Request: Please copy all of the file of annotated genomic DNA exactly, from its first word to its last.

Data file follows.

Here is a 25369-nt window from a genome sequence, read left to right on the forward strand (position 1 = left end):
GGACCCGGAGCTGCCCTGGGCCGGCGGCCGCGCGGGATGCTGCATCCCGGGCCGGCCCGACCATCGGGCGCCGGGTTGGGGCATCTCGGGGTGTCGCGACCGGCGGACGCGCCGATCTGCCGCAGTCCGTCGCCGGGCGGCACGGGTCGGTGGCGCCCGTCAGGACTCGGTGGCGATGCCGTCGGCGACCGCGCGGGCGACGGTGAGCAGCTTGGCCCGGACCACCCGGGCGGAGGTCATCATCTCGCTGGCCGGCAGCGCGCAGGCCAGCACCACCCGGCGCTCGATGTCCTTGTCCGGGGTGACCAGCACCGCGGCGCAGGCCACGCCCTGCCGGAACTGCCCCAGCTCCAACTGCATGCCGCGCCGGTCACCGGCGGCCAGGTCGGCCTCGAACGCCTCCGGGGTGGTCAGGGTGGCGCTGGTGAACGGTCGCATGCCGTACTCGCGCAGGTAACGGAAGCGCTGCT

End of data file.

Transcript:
Here is a 25369-nt window from a genome sequence, read left to right on the forward strand (position 1 = left end):
GGACCCGGAGCTGCCCTGGGCCGGCGGCCGCGCGGGATGCTGCATCCCGGGCCGGCCCGACCATCGGGCGCCGGGTTGGGGCATCTCGGGGTGTCGCGACCGGCGGACGCGCCGATCTGCCGCAGTCCGTCGCCGGGCGGCACGGGTCGGTGGCGCCCGTCAGGACTCGGTGGCGATGCCGTCGGCGACCGCGCGGGCGACGGTGAGCAGCTTGGCCCGGACCACCCGGGCGGAGGTCATCATCTCGCTGGCCGGCAGCGCGCAGGCCAGCACCACCCGGCGCTCGATGTCCTTGTCCGGGGTGACCAGCACCGCGGCGCAGGCCACGCCCTGCCGGAACTGCCCCAGCTCCAACTGCATGCCGCGCCGGTCACCGGCGGCCAGGTCGGCCTCGAACGCCTCCGGGGTGGTCAGGGTGGCGCTGGTGAACGGTCGCATGCCGTACTCGCGCAGGTAACGGAAGCGCTGCT